PROPOSED ZIP WIRE - NOISE, WILDLIFE, LOOK & SOUND INFORMATION
HOW WILL THE ZIP-WIRE AFFECT PEOPLE AND THE ENVIRONMENT?
In this post I’d like to address the thorny issue of privacy, noise and the affect on wildlife.
Firstly lets look at the proximity of the planned Zip Wires to houses in the village.
On the north side of the village the Zip Wire closest to a house will be 225m away. That house and the houses close to it (but further to the east and therefore further from the Zip wire) have hillside within 100m of them. With this in mind, the likelihood of their garden being overlooked by someone on the hillside is far higher than by someone traversing the valley at 40mph.
Consider Corrie Road where some of the gardens face west and the Zip Wire will be over 500m from these back gardens. IMPORTANT: The Zip Wires WILL NOT go over people's property.
We are aware of the comments regarding noise that the Zip Wire and the riders would generate. To demonstrate this people have posted videos of the zip wire in Wales, which has specifically advertised itself as fast and scary. I think if I were shot down a wire head first at 100mph I’d scream too! However, that’s not the same type of ride that we are proposing.
The fact is, we could have made our Zip Wires faster than the ones in Wales but why would we? Our riders speed will be limited, specifically because we want to give them time to appreciate the fantastic views while enjoying an adventure activity. Carefully designing and engineering both the trolley and the wire have reduced the noise generated by the trolley going down the wire to an almost imperceptible level (approximately 45db).
With this difference in the ride the reaction of the rider can surely be expected to be somewhat different too. The reaction, we believe, will be more one of awe and elation (the WOW factor) while flying across a Scottish valley rather than screaming fear while hurtling across a Welsh quarry!
Take a look at the 2 videos that I'll post. The distance from the wire is more realistic than in the video that has been circulated from Wales and the sound has not been doctored in any way. Make sure you turn the sound right up, as the noise of the wires is very difficult to hear over the noise of the bird song. (EDIT April 2021 - we now have newer improved technology behind the zip wire trolleys and breaking system reducing any sound even further). A video will be posted on our blog to show this.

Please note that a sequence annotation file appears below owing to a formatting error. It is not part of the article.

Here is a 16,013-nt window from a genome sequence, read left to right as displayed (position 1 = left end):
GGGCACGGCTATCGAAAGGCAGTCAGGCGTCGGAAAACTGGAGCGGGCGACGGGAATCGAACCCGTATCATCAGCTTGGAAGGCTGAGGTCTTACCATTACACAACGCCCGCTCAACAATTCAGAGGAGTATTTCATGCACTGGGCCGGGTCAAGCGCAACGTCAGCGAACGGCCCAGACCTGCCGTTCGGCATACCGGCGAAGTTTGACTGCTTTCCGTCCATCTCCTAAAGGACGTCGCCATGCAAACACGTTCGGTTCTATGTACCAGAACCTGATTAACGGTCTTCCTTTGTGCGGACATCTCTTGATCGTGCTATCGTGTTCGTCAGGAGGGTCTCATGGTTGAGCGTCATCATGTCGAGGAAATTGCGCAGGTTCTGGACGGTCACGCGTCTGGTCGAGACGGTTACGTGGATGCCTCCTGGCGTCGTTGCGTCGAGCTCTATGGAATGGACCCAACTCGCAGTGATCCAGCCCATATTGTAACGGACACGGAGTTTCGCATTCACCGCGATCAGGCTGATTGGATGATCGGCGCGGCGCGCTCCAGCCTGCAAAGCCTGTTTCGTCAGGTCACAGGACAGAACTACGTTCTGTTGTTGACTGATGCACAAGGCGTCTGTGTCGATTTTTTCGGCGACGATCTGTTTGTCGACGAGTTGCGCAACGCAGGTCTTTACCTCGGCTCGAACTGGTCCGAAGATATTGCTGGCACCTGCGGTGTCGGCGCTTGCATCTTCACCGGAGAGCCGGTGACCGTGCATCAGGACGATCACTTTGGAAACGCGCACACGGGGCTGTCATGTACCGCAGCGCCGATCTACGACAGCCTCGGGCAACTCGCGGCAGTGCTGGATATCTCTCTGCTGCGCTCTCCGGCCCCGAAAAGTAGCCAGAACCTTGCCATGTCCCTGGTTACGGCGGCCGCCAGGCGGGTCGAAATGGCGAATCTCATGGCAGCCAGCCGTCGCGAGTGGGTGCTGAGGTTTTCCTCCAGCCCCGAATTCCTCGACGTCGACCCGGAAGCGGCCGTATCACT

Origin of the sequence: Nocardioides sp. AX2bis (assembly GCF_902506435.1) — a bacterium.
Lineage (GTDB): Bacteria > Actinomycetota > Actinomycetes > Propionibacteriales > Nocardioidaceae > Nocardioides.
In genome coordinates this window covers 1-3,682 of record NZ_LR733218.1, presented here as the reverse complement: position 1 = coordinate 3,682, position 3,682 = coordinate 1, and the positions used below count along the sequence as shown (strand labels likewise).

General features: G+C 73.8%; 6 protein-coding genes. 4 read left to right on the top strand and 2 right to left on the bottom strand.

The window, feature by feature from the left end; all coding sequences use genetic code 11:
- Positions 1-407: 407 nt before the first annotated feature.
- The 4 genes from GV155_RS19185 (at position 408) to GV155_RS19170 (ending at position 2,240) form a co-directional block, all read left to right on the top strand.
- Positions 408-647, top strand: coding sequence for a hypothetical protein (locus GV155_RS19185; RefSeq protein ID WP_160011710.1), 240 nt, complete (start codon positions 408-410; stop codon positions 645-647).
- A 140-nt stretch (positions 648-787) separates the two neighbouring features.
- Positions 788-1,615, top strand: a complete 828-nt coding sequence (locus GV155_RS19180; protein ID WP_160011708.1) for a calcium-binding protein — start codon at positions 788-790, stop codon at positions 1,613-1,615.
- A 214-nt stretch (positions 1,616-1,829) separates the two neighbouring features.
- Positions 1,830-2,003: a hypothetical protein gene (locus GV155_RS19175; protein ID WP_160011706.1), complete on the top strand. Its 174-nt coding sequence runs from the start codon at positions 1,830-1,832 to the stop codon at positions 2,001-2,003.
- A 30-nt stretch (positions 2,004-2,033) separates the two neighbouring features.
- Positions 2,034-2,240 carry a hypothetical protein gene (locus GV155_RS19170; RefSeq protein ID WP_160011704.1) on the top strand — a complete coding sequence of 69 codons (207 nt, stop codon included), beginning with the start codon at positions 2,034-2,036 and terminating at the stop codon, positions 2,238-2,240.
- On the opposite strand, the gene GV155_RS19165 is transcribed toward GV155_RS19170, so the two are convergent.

From the two videos you’ll also see that the wires are quite difficult to see. In one of the posts I have seen, people are stating that riders will be sky-lined and photos have been produced with imaginary (straight) wires across the sky-line. None of these posts take into account the catenary (the natural curve) of the wire. If you can visualize the wires between telegraph poles or pylons, these wires are not stretched tight. They drop in an arch, which when the two end points are at different heights forms a concave curve loosely hugging the hillside.
Very few places around the village would put you in the correct vantage point to be able to sky-line a rider. As I’m sure you can all appreciate the wires themselves will be difficult to see, as an example just look at the power lines on the hillside. Occasionally you can see them when the light is just right but most of the time you can’t.
Finally, in this post (and this is entirely a personal opinion and not scientific) I’d like to look at the affect on wildlife.
I think we can all agree that wild animals are eminently capable of adapting to life close to humans. The Power lines don’t seem to have scared much wild life off nor the road or the village itself (or the events in the village). We have probably all been confronted by a stag in the middle of the road in the middle of the village (usually insisting you are the one to move). Many of you will have seen the pine martins that live in the area (and come into the village). I’ve recently heard of bunnies being spotted in the village again after a long absence.
The footprint of the launch and landing structures have been kept small deliberately to cause as little upheaval as possible to the environment. They have been designed sympathetically to blend in with the environment NOT stand out against it. We plan to up-cycle modular units to build the reception area, in-fact the whole design principle for the project was to make it as low impact and as village/environment friendly as possible while generating well paying, full time, year round jobs.
As part of the planning process prior to construction there will have been environmental surveys looking at the trees affected and protected wildlife that could be affected.
One of those surveys was carried out for the initial planning process and the second will be carried out shortly before construction commences.
These surveys follow a statutory format and identify trees that need to be removed and any compensatory planting to mitigate the removal of these trees and Identify any protected species that are protected by law.
These surveys are carried out by third party specialists to ensure they are accurate and that planning law is being followed.
Our intentions are positive and good and we know and understand that you can’t please all the people all the time even if you want to.